Caring for Our Childen (CFOC)

Chapter 3: Health Promotion and Protection

3.5 Care Plans and Adaptations

3.5.0

3.5.0.1: Care Plan for Children with Special Health Care Needs


Reader’s Note: Children with special health care needs are defined as “...those who have or are at increased risk for a chronic physical, developmental, behavioral, or emotional condition and who also require health and related services of a type or amount beyond that required by children generally” (1).

Any child who meets these criteria should have a Routine and Emergent Care Plan completed by their primary care provider in their medical home. In addition to the information specified in Standard 9.4.2.4 for the Health Report, there should be:

  1. A list of the child’s diagnosis/diagnoses;
  2. Contact information for the primary care provider and any relevant sub-specialists (i.e., endocrinologists, oncologists, etc.);
  3. Medications to be administered on a scheduled basis;
  4. Medications to be administered on an emergent basis with clearly stated parameters, signs, and symptoms that warrant giving the medication written in lay language;
  5. Procedures to be performed;
  6. Allergies;
  7. Dietary modifications required for the health of the child;
  8. Activity modifications;
  9. Environmental modifications;
  10. Stimulus that initiates or precipitates a reaction or series of reactions (triggers) to avoid;
  11. Symptoms for caregiver/teachers to observe;
  12. Behavioral modifications;
  13. Emergency response plans – both if the child has a medical emergency and special factors to consider in programmatic emergency, like a fire;
  14. Suggested special skills training and education for staff.

A template for a Care Plan for children with special health care needs is provided in Appendix O.

The Care Plan should be updated after every hospitalization or significant change in health status of the child. The Care Plan is completed by the primary care provider in the medical home with input from parents/guardians, and it is implemented in the child care setting. The child care health consultant should be involved to assure adequate information, training, and monitoring is available for child care staff.

RATIONALE
Children with special health care needs could have a variety of different problems ranging from asthma, diabetes, cerebral palsy, bleeding disorders, metabolic problems, cystic fibrosis, sickle cell disease, seizure disorder, sensory disorders, autism, severe allergy, immune deficiencies, or many other conditions (2). Some of these conditions require daily treatments and some only require observation for signs of impending illness and ability to respond in a timely manner (3).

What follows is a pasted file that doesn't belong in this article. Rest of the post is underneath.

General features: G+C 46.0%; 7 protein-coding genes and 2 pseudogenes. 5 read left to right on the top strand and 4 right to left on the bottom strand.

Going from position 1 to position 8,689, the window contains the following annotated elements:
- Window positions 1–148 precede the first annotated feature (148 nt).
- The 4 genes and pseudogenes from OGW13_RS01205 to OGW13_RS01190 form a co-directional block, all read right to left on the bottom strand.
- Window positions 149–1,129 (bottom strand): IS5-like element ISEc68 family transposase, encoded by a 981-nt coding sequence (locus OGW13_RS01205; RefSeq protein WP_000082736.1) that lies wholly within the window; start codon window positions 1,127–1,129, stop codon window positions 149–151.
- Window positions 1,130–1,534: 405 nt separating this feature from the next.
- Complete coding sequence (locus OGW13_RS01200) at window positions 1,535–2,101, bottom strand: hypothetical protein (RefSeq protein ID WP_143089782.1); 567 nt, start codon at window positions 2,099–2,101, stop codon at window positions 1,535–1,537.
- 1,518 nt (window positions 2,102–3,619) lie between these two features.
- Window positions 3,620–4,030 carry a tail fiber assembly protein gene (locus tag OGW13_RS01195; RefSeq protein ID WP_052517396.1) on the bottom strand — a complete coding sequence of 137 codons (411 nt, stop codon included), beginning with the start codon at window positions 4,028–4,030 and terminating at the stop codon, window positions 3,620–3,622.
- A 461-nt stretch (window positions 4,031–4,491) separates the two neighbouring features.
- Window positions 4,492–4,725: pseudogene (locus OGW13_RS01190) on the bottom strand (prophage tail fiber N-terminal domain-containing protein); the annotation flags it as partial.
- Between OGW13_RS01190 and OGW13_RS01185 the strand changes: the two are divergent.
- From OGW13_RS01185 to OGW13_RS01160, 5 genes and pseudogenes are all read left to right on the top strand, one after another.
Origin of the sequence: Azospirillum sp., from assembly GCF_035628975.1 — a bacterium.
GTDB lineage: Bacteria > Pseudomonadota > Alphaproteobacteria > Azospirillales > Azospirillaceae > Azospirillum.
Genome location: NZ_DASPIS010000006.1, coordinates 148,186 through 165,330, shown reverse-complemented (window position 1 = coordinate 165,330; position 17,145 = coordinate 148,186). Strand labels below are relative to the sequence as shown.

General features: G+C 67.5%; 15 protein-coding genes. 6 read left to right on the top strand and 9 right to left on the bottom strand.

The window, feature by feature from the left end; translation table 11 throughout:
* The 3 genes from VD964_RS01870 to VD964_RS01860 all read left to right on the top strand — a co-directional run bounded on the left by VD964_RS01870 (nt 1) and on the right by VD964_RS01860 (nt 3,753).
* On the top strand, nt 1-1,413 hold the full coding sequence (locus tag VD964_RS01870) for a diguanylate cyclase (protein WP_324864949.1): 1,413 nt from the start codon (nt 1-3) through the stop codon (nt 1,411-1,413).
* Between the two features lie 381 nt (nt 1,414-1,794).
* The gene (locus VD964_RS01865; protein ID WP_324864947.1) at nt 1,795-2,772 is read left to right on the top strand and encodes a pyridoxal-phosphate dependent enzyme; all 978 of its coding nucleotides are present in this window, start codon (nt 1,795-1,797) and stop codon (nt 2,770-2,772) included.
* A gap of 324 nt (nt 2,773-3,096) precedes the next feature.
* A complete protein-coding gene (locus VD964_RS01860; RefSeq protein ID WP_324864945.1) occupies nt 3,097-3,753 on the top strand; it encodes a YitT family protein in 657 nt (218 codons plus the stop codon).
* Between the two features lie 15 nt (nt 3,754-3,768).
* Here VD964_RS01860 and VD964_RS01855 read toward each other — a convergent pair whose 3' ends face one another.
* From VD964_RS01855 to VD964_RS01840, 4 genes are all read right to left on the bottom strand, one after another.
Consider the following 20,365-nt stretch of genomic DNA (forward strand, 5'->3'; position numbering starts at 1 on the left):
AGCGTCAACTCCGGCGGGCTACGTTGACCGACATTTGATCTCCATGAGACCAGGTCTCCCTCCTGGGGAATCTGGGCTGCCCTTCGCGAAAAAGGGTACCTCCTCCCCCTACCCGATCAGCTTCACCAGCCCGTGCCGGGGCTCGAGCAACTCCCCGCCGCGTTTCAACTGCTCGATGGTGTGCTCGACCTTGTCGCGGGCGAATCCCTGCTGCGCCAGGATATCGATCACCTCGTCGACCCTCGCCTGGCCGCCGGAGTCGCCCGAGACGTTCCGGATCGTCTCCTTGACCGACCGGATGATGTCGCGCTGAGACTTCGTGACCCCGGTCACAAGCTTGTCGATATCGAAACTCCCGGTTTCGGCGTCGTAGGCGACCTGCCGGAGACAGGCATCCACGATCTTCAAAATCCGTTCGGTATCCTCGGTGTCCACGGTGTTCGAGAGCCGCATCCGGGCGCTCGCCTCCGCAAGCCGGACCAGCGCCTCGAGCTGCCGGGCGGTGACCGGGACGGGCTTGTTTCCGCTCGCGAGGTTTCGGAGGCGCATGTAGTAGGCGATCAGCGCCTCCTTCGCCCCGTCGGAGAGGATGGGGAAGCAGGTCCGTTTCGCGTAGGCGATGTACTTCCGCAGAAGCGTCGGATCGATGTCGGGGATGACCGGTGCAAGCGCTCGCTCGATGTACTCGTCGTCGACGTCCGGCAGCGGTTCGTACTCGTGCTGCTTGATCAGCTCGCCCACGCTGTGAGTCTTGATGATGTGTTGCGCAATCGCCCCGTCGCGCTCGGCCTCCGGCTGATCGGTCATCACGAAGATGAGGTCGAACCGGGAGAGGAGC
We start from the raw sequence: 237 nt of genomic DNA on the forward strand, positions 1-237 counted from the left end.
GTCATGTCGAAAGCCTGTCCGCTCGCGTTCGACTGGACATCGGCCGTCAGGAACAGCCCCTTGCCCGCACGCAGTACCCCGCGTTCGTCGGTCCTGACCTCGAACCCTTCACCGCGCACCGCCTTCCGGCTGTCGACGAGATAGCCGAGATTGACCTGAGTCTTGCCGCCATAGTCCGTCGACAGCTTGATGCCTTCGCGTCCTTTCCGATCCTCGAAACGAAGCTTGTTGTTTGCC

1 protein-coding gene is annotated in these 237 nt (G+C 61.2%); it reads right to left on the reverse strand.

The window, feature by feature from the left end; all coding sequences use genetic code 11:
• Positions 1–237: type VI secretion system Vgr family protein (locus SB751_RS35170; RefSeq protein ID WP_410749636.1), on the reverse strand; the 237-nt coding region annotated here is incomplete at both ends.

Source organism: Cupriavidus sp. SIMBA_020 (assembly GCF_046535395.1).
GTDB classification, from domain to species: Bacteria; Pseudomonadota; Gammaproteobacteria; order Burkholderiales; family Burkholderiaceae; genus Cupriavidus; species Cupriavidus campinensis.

COMMENTS
A collaborative approach in which the primary care provider and the parent/guardian complete the Care Plan and the parent/guardian works with the child care staff to implement the plan is helpful. Although it is usually the primary care provider in the medical home completing the Care Plan, sometimes management is shared by specialists, nurse practitioners, and case managers, especially with conditions such as diabetes or sickle cell disease.

Child care health consultants are very helpful in assisting in implementing Care Plans and in providing or finding training resources. The child care health consultant may help in creating the care plan, through developing a draft and/or facilitate the primary care provider to provide specific directives to follow within the child care environment. The child care health consultant should write out directives into a “user friendly” language document for caregivers/teachers and/or staff to implement with ease.

Communication between parents/guardians, the child care program and the primary care provider (medical home) requires the free exchange of protected medical information (4). Confidentiality should be maintained at each step in compliance with any laws or regulations that are pertinent to all parties such as the Family Educational Rights and Privacy Act (commonly known as FERPA) and/or the Health Insurance Portability and Accountability Act (commonly known as HIPAA) (4).

For additional information on care plans and approaches for the most prevalent chronic diseases in child care see the following resources:

Asthma: How Asthma-Friendly Is Your Child-Care Setting? at http://www.nhlbi.nih.gov/health/public/lung/asthma/chc_chk.htm;

Autism: Learn the Signs/ACT Early at http://www.cdc.gov/ncbddd/autism/actearly/;

Food Allergies: Guides for School, Childcare, and Camp at http://www.foodallergy.org/section/guidelines1/;

Diabetes: “Diabetes Care in the School and Day Care Setting” at http://care.diabetesjournals.org/content/29/suppl_1/s49.full;

Seizures: Seizure Disorders in the ECE Setting at http://www.ucsfchildcarehealth.org/pdfs/healthandsafety/
SeizuresEN032707_adr.pdf.

TYPE OF FACILITY
Center, Large Family Child Care Home
RELATED STANDARDS
3.6.3.1 Medication Administration
4.2.0.10 Care for Children with Food Allergies
9.4.2.4 Contents of Child’s Primary Care Provider’s Assessment
Appendix P: Situations that Require Medical Attention Right Away
REFERENCES
  1. McPherson, M., P. Arango, H. Fox, C. Lauver, M. McManus, P. Newacheck, J. Perrin, J. Shonkoff, B. Strickland. 1998. A new definition of children with special health care needs. Pediatrics 102:137-40.
  2. U.S. Department of Health and Human Services, Health Resources and Services Administration. The national survey of children with special health care needs: Chartbook 2005-2006. http://mchb.hrsa.gov/cshcn05/.
  3. American Association of Nurse Anesthetists. 2003. Creating a latex-safe school for latex-sensitive children. http://www
    .anesthesiapatientsafety.com/patients/latex/school.asp.
  4. Donoghue, E. A., C. A. Kraft, eds. 2010. Managing chronic health needs in child care and schools: A quick reference guide. Elk Grove Village, IL: American Academy of Pediatrics.